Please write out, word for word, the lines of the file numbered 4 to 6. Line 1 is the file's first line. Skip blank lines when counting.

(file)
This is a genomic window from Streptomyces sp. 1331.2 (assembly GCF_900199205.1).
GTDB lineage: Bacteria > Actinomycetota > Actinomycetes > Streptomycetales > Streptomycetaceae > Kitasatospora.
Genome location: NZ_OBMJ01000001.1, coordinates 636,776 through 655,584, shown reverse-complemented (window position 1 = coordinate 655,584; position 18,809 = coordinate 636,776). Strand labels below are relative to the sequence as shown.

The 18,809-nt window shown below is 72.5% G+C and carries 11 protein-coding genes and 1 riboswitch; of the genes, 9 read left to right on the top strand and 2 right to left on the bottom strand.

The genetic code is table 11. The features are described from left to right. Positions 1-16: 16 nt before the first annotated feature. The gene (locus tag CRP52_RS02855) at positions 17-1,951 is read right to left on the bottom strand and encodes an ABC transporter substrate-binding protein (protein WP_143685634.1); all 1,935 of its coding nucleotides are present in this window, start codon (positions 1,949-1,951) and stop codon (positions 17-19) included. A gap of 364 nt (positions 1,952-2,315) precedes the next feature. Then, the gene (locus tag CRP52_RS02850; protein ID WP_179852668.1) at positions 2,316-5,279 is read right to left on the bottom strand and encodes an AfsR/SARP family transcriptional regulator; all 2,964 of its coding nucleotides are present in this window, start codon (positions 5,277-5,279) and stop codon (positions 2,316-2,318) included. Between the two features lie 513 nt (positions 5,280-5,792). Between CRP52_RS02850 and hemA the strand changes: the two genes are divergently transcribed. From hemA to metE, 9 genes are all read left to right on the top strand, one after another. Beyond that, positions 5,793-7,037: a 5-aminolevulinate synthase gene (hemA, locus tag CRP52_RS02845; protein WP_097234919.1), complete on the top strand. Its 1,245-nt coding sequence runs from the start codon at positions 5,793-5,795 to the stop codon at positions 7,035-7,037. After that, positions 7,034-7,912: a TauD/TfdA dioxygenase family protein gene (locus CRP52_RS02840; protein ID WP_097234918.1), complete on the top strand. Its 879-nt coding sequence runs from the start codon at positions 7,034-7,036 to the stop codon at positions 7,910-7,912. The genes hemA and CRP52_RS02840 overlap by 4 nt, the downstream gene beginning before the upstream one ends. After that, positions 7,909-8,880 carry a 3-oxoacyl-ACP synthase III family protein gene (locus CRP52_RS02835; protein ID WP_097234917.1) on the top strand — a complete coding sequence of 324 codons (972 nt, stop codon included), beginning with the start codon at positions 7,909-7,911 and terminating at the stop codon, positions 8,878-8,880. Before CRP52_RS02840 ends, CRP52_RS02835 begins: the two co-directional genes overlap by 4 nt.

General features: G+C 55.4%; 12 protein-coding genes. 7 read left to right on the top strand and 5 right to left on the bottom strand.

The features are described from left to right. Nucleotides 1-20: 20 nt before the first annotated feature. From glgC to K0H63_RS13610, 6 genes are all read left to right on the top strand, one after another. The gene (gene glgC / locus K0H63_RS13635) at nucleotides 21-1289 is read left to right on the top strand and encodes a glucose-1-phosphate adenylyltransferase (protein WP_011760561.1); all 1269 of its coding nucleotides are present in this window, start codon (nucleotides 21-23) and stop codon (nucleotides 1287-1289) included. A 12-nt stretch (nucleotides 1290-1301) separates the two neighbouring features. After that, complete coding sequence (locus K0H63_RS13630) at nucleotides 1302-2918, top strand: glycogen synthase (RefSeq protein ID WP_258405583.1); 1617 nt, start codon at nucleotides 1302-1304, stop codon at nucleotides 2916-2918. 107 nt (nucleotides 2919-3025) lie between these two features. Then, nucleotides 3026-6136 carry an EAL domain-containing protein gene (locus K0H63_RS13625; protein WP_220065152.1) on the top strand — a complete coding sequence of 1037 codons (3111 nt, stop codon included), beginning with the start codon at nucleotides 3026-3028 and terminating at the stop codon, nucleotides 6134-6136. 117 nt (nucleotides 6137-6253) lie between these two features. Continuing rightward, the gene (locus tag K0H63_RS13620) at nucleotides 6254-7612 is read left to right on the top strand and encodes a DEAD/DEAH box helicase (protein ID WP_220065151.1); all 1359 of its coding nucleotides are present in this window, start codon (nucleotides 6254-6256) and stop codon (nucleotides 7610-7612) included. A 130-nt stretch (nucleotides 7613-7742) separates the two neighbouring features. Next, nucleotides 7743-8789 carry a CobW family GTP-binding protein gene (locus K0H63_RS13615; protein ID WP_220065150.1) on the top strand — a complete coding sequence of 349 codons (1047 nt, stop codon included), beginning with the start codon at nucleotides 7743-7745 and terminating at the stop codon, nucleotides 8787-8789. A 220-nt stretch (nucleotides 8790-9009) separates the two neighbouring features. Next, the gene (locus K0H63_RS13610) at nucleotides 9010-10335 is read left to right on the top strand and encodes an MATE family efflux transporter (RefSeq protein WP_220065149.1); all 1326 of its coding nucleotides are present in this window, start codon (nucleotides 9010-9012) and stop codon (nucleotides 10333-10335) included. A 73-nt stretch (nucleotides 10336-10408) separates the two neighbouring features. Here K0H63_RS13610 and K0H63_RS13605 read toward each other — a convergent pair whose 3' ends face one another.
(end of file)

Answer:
The 18,809-nt window shown below is 72.5% G+C and carries 11 protein-coding genes and 1 riboswitch; of the genes, 9 read left to right on the top strand and 2 right to left on the bottom strand.

The genetic code is table 11. The features are described from left to right. Positions 1-16: 16 nt before the first annotated feature. The gene (locus tag CRP52_RS02855) at positions 17-1,951 is read right to left on the bottom strand and encodes an ABC transporter substrate-binding protein (protein WP_143685634.1); all 1,935 of its coding nucleotides are present in this window, start codon (positions 1,949-1,951) and stop codon (positions 17-19) included. A gap of 364 nt (positions 1,952-2,315) precedes the next feature. Then, the gene (locus tag CRP52_RS02850; protein ID WP_179852668.1) at positions 2,316-5,279 is read right to left on the bottom strand and encodes an AfsR/SARP family transcriptional regulator; all 2,964 of its coding nucleotides are present in this window, start codon (positions 5,277-5,279) and stop codon (positions 2,316-2,318) included. Between the two features lie 513 nt (positions 5,280-5,792). Between CRP52_RS02850 and hemA the strand changes: the two genes are divergently transcribed. From hemA to metE, 9 genes are all read left to right on the top strand, one after another. Beyond that, positions 5,793-7,037: a 5-aminolevulinate synthase gene (hemA, locus tag CRP52_RS02845; protein WP_097234919.1), complete on the top strand. Its 1,245-nt coding sequence runs from the start codon at positions 5,793-5,795 to the stop codon at positions 7,035-7,037. After that, positions 7,034-7,912: a TauD/TfdA dioxygenase family protein gene (locus CRP52_RS02840; protein ID WP_097234918.1), complete on the top strand. Its 879-nt coding sequence runs from the start codon at positions 7,034-7,036 to the stop codon at positions 7,910-7,912. The genes hemA and CRP52_RS02840 overlap by 4 nt, the downstream gene beginning before the upstream one ends. After that, positions 7,909-8,880 carry a 3-oxoacyl-ACP synthase III family protein gene (locus CRP52_RS02835; protein ID WP_097234917.1) on the top strand — a complete coding sequence of 324 codons (972 nt, stop codon included), beginning with the start codon at positions 7,909-7,911 and terminating at the stop codon, positions 8,878-8,880. Before CRP52_RS02840 ends, CRP52_RS02835 begins: the two co-directional genes overlap by 4 nt.

General features: G+C 55.4%; 12 protein-coding genes. 7 read left to right on the top strand and 5 right to left on the bottom strand.